The QSC TouchMix-16 on tour with the author in Prague
I’d already begun my summer tour with New Orleans’ most legendary doctor using a different monitor desk and a different set of wedges every day, with wildly varying travel – literally planes, trains and automobiles – so TouchMix seemed like a solution that could provide day-to-day consistency, in a package small enough to be hand carried.
There are two models: TouchMix-16 is bigger, with twice the inputs of the TouchMix-8. The TM16 also has six mono auxiliary sends on XLRs instead of the TM8’s four, and two stereo aux sends for hard-wired in-ear monitors on TRS instead of one. The TM16 has both a stereo cue and a stereo monitor on TRS, as well as an independent XLR talkback input, while the TM8 simply has a cue output.
TouchMix puts pro desk features in a laptop form factor: four-band fully parametric EQ, variable high- and low-pass filters, compressors and gates on every channel, plus class-A mic preamps, pro-grade converters, output EQ, limiting and delay, as well as eight DCA and eight mute groups. In addition to all those aux sends, there are four dedicated FX sends with multiparameter digital effects optimized for live sound, emulating popular L-word (“Lush”) and Y-word (“Dense”) plate, room and hall presets, plus delay and micro-pitch shift.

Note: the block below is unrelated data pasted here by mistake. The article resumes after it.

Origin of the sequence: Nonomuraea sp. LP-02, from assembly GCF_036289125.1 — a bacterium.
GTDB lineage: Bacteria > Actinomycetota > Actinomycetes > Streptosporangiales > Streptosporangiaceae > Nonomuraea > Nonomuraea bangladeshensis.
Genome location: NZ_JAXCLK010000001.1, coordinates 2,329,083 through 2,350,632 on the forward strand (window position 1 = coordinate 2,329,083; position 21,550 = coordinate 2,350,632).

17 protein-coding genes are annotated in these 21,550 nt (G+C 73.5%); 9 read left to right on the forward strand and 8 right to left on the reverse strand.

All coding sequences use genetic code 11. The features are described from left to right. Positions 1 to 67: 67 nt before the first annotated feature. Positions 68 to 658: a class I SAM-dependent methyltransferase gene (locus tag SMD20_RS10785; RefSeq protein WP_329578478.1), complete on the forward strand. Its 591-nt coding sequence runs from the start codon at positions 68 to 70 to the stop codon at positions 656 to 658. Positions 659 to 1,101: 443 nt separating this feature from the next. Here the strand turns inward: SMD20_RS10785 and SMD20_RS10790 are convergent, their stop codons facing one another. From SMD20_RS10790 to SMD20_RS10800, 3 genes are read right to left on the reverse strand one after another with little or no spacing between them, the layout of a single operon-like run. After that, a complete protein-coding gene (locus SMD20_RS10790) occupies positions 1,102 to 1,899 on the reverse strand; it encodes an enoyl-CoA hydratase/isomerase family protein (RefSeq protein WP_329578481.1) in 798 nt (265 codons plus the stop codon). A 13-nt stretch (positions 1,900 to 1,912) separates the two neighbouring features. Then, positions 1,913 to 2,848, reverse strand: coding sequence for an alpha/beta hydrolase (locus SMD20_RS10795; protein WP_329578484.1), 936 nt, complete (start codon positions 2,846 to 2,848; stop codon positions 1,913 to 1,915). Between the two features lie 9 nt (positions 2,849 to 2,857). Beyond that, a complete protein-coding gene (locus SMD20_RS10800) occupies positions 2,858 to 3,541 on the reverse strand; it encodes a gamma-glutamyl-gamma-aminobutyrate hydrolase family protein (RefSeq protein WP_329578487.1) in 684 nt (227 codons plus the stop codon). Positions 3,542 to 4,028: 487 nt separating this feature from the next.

Both models employ 32-bit floating point processing, with 44.1 or 48 kHz sampling. Specs include a S/N ratio of 95 dB, dynamic range of 105 dB and latency of 1.6 milliseconds, comparing favorably not only to budget digital consoles, but to many midrange professional touring products as well.
Each input XLR has its own analog gain “trim” pre-amp control – two rows of eight trim knobs below two rows of eight XLRs. There’s up to 45 dB of gain in the full clockwise position. I disliked them at first, as they can be bumped and are obviously non-recallable. However, unlike most other consoles, TouchMix has no faders or encoders except for its single Master Encoder, making dedicated gain controls necessary. The seven Shure BETA 57 and 58 vocal mics sit nicely at “12 o’clock” while SM58s might be at “2 o’clock.”
The tour’s file-based front of house engineer Andy Loy uses a 32-channel input list that fits a wide variety of digital consoles, so it seemed like the TouchMix-16 might not be big enough. However, only 16 channels are needed in the wedges.
Obviously all seven vocal mics are needed. In addition to the trombone’s wireless BETA 98 and the effects pedals fed from its UHF-R receiver, we mic two guitar amps, use the XLR output from Roland Guerin’s Aguilar DB 751 bass head, a Nord keyboard’s JDI, and a Barcus-Berry CS-4000 piano pickup that’s used with a Countryman Type 10 DI. That makes 14.